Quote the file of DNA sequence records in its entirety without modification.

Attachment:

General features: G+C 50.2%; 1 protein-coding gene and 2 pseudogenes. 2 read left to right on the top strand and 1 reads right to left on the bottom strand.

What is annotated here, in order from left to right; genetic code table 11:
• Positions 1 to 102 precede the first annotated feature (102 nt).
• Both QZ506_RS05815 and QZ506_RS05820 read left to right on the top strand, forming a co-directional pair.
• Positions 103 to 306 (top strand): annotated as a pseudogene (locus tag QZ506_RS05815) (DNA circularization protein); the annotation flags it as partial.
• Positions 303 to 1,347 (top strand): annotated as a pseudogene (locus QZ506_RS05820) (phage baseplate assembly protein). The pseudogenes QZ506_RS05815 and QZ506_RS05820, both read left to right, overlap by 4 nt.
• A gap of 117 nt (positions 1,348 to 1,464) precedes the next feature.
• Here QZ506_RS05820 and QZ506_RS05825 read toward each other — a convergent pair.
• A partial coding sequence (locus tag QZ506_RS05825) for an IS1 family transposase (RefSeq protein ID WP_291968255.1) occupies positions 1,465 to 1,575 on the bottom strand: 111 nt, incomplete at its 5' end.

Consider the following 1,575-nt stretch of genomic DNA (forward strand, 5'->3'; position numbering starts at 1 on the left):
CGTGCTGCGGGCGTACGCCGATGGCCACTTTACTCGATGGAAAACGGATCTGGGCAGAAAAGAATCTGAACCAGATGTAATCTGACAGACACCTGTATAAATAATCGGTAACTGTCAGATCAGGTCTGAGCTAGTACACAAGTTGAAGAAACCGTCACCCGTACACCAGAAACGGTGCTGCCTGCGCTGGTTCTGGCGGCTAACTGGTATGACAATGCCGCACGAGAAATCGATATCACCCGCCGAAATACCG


General features: G+C 50.2%; 1 protein-coding gene and 2 pseudogenes. 2 read left to right on the top strand and 1 reads right to left on the bottom strand.

What is annotated here, in order from left to right; genetic code table 11:
• Positions 1 to 102 precede the first annotated feature (102 nt).
• Both QZ506_RS05815 and QZ506_RS05820 read left to right on the top strand, forming a co-directional pair.
• Positions 103 to 306 (top strand): annotated as a pseudogene (locus tag QZ506_RS05815) (DNA circularization protein); the annotation flags it as partial.
• Positions 303 to 1,347 (top strand): annotated as a pseudogene (locus QZ506_RS05820) (phage baseplate assembly protein). The pseudogenes QZ506_RS05815 and QZ506_RS05820, both read left to right, overlap by 4 nt.
• A gap of 117 nt (positions 1,348 to 1,464) precedes the next feature.
• Here QZ506_RS05820 and QZ506_RS05825 read toward each other — a convergent pair.
• A partial coding sequence (locus tag QZ506_RS05825) for an IS1 family transposase (RefSeq protein ID WP_291968255.1) occupies positions 1,465 to 1,575 on the bottom strand: 111 nt, incomplete at its 5' end.

Consider the following 1,575-nt stretch of genomic DNA (forward strand, 5'->3'; position numbering starts at 1 on the left):
CGTGCTGCGGGCGTACGCCGATGGCCACTTTACTCGATGGAAAACGGATCTGGGCAGAAAAGAATCTGAACCAGATGTAATCTGACAGACACCTGTATAAATAATCGGTAACTGTCAGATCAGGTCTGAGCTAGTACACAAGTTGAAGAAACCGTCACCCGTACACCAGAAACGGTGCTGCCTGCGCTGGTTCTGGCGGCTAACTGGTATGACAATGCCGCACGAGAAATCGATATCACCCGCCGAAATACCG